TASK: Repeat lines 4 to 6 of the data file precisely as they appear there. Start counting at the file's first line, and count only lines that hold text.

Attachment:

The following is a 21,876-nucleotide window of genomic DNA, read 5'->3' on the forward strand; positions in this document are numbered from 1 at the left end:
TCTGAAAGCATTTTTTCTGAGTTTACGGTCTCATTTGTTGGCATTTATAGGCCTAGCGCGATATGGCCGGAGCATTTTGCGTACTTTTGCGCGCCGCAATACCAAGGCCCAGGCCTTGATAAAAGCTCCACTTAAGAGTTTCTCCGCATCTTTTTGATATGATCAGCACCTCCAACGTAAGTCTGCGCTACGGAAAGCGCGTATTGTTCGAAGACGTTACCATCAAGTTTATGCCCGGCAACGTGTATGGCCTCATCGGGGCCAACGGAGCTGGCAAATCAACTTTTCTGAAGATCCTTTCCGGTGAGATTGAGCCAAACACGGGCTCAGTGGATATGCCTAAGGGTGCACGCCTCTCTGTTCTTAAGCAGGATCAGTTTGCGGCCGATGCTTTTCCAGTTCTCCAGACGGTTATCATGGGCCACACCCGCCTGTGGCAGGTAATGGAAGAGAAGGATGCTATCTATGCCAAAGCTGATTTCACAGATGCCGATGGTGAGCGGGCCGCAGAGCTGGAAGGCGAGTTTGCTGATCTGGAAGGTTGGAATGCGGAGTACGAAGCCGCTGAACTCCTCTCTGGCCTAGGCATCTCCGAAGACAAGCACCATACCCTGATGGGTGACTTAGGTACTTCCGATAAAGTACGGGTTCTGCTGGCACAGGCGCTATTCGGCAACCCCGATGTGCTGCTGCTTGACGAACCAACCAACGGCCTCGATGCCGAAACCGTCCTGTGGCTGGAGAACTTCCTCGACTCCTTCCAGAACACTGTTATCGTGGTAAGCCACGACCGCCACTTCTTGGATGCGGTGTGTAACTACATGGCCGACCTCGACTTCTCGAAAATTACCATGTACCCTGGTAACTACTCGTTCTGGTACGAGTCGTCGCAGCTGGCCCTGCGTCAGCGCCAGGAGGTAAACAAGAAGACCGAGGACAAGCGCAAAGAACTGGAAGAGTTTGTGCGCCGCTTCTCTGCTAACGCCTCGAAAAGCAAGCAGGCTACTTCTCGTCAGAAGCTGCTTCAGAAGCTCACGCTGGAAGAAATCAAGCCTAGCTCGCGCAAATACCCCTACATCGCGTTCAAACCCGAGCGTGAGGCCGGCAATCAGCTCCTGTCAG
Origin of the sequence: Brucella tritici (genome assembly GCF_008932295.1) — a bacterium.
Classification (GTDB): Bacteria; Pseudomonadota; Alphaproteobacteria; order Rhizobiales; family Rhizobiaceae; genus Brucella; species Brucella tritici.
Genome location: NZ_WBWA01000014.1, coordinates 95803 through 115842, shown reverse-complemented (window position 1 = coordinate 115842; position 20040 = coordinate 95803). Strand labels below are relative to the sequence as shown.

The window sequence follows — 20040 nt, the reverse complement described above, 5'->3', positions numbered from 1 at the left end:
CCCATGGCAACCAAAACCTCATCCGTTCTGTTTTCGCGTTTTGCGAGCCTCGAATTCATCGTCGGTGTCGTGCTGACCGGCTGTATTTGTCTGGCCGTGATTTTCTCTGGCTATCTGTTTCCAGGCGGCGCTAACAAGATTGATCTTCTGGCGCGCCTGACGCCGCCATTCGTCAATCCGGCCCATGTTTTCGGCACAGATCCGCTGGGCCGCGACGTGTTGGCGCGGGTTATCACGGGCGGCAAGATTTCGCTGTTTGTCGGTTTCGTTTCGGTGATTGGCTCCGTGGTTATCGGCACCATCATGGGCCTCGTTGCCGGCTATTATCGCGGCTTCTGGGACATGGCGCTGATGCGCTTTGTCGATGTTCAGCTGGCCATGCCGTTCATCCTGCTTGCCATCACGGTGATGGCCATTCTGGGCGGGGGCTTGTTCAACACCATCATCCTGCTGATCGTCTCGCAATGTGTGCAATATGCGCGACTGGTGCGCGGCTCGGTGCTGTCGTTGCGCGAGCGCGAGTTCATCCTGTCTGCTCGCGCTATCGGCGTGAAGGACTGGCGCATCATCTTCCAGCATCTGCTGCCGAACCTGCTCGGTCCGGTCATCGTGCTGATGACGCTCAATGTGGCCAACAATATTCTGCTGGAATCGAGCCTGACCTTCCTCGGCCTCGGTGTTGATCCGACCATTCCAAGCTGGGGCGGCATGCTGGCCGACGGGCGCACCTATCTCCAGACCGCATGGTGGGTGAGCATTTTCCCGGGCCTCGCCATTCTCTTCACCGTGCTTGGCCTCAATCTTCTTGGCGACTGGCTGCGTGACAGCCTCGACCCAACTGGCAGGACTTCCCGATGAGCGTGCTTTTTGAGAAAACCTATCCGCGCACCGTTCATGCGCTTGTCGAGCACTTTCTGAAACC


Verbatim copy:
Classification (GTDB): Bacteria; Pseudomonadota; Alphaproteobacteria; order Rhizobiales; family Rhizobiaceae; genus Brucella; species Brucella tritici.
Genome location: NZ_WBWA01000014.1, coordinates 95803 through 115842, shown reverse-complemented (window position 1 = coordinate 115842; position 20040 = coordinate 95803). Strand labels below are relative to the sequence as shown.

The window sequence follows — 20040 nt, the reverse complement described above, 5'->3', positions numbered from 1 at the left end: